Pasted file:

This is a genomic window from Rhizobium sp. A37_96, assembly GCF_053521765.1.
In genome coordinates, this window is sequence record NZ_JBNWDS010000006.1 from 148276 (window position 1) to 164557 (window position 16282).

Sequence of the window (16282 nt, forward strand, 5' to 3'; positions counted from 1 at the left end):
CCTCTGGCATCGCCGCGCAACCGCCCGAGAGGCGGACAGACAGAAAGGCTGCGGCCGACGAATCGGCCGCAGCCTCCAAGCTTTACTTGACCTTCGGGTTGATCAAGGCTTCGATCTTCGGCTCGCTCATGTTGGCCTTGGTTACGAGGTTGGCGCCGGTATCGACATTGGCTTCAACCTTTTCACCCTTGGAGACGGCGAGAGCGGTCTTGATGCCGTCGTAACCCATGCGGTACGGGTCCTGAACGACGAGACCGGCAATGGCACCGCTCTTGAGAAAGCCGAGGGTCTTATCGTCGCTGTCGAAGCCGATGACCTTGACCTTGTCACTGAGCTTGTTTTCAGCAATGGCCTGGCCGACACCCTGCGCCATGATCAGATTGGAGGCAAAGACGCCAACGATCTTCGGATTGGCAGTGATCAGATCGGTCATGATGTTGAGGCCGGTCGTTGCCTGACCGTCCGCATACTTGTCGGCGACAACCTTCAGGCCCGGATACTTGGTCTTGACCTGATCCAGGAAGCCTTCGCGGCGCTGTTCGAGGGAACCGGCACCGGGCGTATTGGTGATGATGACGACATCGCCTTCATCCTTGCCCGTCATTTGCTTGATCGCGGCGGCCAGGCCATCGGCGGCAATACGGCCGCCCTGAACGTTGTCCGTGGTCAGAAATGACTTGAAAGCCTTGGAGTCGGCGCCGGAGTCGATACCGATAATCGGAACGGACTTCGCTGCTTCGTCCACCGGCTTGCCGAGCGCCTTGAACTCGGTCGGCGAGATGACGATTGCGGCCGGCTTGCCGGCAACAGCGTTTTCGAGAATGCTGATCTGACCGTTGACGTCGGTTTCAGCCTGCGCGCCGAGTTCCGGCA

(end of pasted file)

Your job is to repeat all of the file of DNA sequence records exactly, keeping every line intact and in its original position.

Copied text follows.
This is a genomic window from Rhizobium sp. A37_96, assembly GCF_053521765.1.
In genome coordinates, this window is sequence record NZ_JBNWDS010000006.1 from 148276 (window position 1) to 164557 (window position 16282).

Sequence of the window (16282 nt, forward strand, 5' to 3'; positions counted from 1 at the left end):
CCTCTGGCATCGCCGCGCAACCGCCCGAGAGGCGGACAGACAGAAAGGCTGCGGCCGACGAATCGGCCGCAGCCTCCAAGCTTTACTTGACCTTCGGGTTGATCAAGGCTTCGATCTTCGGCTCGCTCATGTTGGCCTTGGTTACGAGGTTGGCGCCGGTATCGACATTGGCTTCAACCTTTTCACCCTTGGAGACGGCGAGAGCGGTCTTGATGCCGTCGTAACCCATGCGGTACGGGTCCTGAACGACGAGACCGGCAATGGCACCGCTCTTGAGAAAGCCGAGGGTCTTATCGTCGCTGTCGAAGCCGATGACCTTGACCTTGTCACTGAGCTTGTTTTCAGCAATGGCCTGGCCGACACCCTGCGCCATGATCAGATTGGAGGCAAAGACGCCAACGATCTTCGGATTGGCAGTGATCAGATCGGTCATGATGTTGAGGCCGGTCGTTGCCTGACCGTCCGCATACTTGTCGGCGACAACCTTCAGGCCCGGATACTTGGTCTTGACCTGATCCAGGAAGCCTTCGCGGCGCTGTTCGAGGGAACCGGCACCGGGCGTATTGGTGATGATGACGACATCGCCTTCATCCTTGCCCGTCATTTGCTTGATCGCGGCGGCCAGGCCATCGGCGGCAATACGGCCGCCCTGAACGTTGTCCGTGGTCAGAAATGACTTGAAAGCCTTGGAGTCGGCGCCGGAGTCGATACCGATAATCGGAACGGACTTCGCTGCTTCGTCCACCGGCTTGCCGAGCGCCTTGAACTCGGTCGGCGAGATGACGATTGCGGCCGGCTTGCCGGCAACAGCGTTTTCGAGAATGCTGATCTGACCGTTGACGTCGGTTTCAGCCTGCGCGCCGAGTTCCGGCA